Get to know your region's Top 5: Atlantic Provinces

The list from the Atlantic region is a mix of old and new, and as varied as the four provinces themselves. Here's a capsule guide to the books, to help you get acquainted.



Annabel by Kathleen Winter

annabel 110x180.jpg What's it about?
A hermaphrodite baby -- at once male and female -- is born in the woods of Labrador, and his parents make the difficult decision to raise him as a boy named Wayne. But as a grown man living in a hyper-masculine, conservative society, Wayne is haunted by the female presence that has always lived inside him.

What did the critics say?
Annabel received rave reviews all over the world, with critics in Canada, the U.S. and the U.K. calling the book "dazzling," "powerful" and "lyrical."

What else do I need to know?
Annabel appeared on the shortlist of almost every major literary award when it was published in 2010, including the Scotiabank Giller Prize, the Orange Prize and the Governor General's Literary Award for fiction. You can hear Winter discuss her novel with Shelagh Rogers on The Next Chapter




Anne of Green Gables by Lucy Maud Montgomery

anne of green gables 110x180.jpg What's it about?
A red-headed orphan charms an old brother and sister who thought they were adopting a boy to help on their Prince Edward Island farm. She wonders what makes the roads red, gets her best friend accidentally drunk and cracks a slate over the head of her future husband. But it's all family friendly!

What did the critics say?
Anne was an instant hit when it was first published in 1908, and her many fans included such illustrious literary company as Mark Twain. But the book had its detractors, among them the New York Times. 

What else do I need to know?
What don't you know? The pride of Prince Edward Island, Anne of Green Gables is one of the most famous Canadian books of all time. Montgomery followed up the first book with seven sequels (the last two of which concern Anne's children). You can watch this Life & Times segment about Montgomery's life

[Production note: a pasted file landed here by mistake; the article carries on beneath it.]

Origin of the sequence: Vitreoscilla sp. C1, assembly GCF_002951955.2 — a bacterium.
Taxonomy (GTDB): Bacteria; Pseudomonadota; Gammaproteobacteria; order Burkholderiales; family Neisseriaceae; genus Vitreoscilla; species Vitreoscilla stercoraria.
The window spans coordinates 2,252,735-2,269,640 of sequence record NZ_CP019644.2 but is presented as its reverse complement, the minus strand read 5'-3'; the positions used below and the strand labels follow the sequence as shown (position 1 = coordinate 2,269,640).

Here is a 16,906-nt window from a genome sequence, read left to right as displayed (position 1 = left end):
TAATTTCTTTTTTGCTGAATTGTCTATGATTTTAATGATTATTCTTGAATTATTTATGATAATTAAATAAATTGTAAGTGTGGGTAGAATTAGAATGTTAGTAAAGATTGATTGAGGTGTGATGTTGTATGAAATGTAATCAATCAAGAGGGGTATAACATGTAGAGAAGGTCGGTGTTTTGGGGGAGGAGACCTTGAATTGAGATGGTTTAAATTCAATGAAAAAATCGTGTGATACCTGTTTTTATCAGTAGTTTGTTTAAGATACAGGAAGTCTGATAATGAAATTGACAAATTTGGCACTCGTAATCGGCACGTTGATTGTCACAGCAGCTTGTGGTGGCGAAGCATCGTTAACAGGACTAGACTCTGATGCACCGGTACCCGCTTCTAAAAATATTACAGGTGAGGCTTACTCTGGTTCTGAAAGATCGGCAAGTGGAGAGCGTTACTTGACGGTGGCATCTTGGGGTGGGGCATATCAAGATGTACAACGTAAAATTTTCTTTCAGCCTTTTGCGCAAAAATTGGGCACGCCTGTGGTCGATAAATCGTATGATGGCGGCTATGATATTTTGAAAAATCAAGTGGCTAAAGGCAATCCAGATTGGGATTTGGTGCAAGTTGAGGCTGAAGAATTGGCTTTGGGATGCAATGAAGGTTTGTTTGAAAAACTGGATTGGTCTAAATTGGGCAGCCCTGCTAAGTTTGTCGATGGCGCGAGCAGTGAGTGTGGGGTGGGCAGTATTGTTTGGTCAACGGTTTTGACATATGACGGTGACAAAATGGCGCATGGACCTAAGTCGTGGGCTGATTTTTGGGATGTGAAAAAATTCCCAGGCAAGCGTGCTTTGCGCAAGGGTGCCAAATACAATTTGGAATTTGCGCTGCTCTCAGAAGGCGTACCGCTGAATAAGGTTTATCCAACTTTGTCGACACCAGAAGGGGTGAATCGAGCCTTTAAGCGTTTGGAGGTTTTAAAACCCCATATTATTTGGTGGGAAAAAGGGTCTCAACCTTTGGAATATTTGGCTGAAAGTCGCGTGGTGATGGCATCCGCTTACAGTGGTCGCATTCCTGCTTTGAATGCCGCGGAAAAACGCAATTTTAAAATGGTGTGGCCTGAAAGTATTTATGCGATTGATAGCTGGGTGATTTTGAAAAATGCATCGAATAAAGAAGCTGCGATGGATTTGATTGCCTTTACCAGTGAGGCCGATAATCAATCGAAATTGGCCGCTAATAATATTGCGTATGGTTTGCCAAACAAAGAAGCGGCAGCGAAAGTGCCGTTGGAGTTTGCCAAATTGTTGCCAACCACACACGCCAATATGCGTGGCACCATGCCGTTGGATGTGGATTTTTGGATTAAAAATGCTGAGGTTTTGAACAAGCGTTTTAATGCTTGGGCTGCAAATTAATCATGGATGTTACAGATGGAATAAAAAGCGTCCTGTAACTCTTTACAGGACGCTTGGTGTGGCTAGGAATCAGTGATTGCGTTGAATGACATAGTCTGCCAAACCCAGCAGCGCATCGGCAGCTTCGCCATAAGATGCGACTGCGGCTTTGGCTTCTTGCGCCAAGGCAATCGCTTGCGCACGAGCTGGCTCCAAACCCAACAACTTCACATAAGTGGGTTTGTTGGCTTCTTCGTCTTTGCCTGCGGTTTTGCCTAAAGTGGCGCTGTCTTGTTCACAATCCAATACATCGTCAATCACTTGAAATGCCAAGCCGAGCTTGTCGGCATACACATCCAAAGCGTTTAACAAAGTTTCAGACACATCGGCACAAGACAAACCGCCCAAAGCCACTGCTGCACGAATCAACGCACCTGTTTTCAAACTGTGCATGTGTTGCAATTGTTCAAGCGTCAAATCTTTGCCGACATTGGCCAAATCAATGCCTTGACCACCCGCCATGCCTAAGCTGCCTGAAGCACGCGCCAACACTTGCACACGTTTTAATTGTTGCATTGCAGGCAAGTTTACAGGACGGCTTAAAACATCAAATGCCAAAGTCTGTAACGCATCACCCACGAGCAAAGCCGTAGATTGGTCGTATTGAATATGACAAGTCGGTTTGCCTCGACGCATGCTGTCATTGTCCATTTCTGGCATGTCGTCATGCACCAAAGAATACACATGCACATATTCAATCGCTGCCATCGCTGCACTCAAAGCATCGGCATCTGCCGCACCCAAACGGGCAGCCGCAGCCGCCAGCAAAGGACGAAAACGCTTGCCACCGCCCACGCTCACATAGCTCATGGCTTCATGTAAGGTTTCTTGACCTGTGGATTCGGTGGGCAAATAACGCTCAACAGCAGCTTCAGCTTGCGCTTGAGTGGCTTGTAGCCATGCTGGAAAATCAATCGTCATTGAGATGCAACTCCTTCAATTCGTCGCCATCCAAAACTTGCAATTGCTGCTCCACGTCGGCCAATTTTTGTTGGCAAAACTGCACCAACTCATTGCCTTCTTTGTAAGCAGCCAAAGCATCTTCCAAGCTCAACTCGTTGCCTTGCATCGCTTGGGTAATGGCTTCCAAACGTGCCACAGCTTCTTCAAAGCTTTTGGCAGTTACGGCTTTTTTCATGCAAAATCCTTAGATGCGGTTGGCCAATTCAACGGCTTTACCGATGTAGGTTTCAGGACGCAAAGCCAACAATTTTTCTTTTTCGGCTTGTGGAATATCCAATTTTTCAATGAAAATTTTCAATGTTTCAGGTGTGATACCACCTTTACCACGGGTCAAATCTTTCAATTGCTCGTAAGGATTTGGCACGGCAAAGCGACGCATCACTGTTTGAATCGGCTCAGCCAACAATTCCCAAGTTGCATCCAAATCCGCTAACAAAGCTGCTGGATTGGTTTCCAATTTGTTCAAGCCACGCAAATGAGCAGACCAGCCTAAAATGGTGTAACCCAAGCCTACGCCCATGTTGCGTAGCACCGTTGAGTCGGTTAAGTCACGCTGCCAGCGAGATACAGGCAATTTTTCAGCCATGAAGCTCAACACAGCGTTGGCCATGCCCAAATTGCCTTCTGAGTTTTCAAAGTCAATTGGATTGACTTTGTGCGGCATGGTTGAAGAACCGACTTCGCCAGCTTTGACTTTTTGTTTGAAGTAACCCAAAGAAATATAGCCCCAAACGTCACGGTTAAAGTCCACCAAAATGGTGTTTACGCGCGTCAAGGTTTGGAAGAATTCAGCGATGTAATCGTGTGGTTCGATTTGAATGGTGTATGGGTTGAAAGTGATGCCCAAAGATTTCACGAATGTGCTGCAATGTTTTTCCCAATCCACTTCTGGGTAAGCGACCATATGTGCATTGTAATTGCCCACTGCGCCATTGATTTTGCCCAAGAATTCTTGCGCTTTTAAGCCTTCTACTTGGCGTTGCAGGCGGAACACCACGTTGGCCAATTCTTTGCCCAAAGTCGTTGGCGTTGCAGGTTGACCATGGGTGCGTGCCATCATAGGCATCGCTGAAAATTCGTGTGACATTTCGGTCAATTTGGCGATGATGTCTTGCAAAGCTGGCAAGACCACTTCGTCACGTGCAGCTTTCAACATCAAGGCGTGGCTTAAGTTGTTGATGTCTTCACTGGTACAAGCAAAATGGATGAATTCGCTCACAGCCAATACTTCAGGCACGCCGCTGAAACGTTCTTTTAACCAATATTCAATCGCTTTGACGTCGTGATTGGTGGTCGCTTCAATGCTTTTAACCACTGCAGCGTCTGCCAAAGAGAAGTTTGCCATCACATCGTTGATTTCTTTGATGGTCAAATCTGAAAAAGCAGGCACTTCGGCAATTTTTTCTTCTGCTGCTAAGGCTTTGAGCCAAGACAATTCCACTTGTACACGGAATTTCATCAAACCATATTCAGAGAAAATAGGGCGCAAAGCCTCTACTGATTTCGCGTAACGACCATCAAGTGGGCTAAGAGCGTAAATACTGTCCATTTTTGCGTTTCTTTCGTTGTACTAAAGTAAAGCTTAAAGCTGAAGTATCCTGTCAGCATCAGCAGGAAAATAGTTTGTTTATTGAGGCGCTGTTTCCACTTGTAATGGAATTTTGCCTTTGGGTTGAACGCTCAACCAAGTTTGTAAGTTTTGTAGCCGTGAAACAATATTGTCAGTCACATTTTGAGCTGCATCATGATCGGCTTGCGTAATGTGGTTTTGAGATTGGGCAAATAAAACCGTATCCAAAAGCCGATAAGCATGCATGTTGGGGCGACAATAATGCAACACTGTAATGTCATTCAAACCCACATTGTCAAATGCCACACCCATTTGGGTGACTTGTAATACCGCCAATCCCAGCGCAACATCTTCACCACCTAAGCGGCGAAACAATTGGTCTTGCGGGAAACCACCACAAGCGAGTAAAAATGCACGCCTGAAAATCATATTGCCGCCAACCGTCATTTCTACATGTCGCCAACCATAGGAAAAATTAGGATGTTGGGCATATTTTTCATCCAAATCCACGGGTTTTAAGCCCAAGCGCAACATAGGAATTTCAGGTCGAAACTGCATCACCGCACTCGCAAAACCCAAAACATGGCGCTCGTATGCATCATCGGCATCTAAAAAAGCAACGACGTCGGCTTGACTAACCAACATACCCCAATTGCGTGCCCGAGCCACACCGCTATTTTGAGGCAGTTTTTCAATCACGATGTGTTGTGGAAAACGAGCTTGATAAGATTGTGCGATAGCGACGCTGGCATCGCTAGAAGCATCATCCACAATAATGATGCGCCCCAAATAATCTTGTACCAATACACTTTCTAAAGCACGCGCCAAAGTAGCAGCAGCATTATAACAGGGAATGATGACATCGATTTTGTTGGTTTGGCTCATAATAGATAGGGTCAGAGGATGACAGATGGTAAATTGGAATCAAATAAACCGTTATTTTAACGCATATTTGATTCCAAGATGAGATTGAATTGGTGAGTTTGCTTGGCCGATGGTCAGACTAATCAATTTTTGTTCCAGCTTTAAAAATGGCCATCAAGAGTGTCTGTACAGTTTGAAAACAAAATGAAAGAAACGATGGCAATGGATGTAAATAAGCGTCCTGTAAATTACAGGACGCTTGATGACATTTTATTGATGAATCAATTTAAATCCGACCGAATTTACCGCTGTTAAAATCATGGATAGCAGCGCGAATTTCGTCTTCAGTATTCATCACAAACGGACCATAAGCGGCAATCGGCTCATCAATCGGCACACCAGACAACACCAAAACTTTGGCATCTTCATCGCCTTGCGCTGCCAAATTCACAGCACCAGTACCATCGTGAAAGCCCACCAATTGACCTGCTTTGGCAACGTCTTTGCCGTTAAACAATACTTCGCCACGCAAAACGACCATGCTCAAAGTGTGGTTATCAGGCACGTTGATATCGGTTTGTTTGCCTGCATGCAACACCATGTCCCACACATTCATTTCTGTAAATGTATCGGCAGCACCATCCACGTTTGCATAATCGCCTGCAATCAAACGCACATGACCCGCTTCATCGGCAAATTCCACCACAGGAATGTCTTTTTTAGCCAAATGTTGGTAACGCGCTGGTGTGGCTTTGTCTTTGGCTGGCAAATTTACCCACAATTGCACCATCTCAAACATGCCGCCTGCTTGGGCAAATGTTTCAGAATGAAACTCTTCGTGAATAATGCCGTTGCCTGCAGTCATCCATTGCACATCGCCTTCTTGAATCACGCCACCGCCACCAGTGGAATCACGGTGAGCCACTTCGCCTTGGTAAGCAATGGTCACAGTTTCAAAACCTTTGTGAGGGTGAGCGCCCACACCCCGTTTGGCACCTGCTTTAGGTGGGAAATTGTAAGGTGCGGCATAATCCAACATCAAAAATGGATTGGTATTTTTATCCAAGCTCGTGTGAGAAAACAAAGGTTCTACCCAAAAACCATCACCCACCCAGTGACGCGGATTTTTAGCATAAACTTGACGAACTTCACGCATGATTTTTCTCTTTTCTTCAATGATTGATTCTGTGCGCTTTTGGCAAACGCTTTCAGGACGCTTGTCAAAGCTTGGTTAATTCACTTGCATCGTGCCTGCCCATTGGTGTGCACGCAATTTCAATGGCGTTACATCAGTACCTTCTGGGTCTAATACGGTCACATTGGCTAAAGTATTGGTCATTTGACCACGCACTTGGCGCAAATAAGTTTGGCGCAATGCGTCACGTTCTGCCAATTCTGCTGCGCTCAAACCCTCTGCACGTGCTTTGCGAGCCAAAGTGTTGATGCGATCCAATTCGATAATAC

February by Lisa Moore

february 110x180.jpg What's it about?
February concerns Helen O'Mara, a woman shattered by the loss of her husband, Cal, in the Ocean Ranger disaster on Valentine's Day, 1982. The novel is set 25 years after this tragic event, but Moore shifts the action back and forth in time to offer snapshots of important moments in Helen's life, from meeting the love of her life, Cal, in the 1970s, to her present-day life as a grandmother of two.

What did the critics say?
They loved it. February was named one of the best books of the year by the Globe and Mail, The New Yorker and Quill and Quire when it was published.

What else do I need to know? 
February was longlisted for the Man Booker Prize in 2010. Moore recently adapted the novel into a stage play. You can listen to Moore read an excerpt from her novel on this episode of The Current devoted to the 30th anniversary of the Ocean Ranger disaster




No Great Mischief by Alistair MacLeod

no great mischief 110x180.jpg What's it about?
An "Alexander MacDonald" stands in for MacLeod as the narrator and guides the reader through his mythic family history on Cape Breton Island. He remains haunted by his home even as he and his twin sister have prospered away from the island.

What did the critics say?
No Great Mischief was an instant classic. MacLeod was called "the greatest living Canadian writer" by the Globe and Mail, and notices from other outlets were no less hyperbolic.

What else do I need to know?
No Great Mischief won a slew of awards, including the Trillium Book Award and the International IMPAC Dublin Literary Award. You can listen to MacLeod discuss his writing craft here




The Town That Drowned by Riel Nason

townthatdrowned 110x180.jpg What's it about?
Told from the perspective of a 14-year-old who is just starting to come of age and is keenly aware of being an outsider, The Town That Drowned is about the construction of a dam in the 1960s that forces a small New Brunswick town to relocate its residents and infrastructure.

What did the critics say?
Nason's debut novel charmed critics and put her on the radar as a writer to watch. The Town That Drowned has been calling "captivating," "compelling" and "powerful."

What else do I need to know?
The Town That Drowned won both the regional Commonwealth Book Prize and the Margaret and John Savage First Book Award at the Atlantic Book Awards in 2012. You can listen to Nason discuss the book -- and her shock at winning -- in this interview on Fredericton's Information Morning.


Which one of these titles do you want to see on Canada Reads 2013? Let us know and you could win a Kobo Touch eReader!




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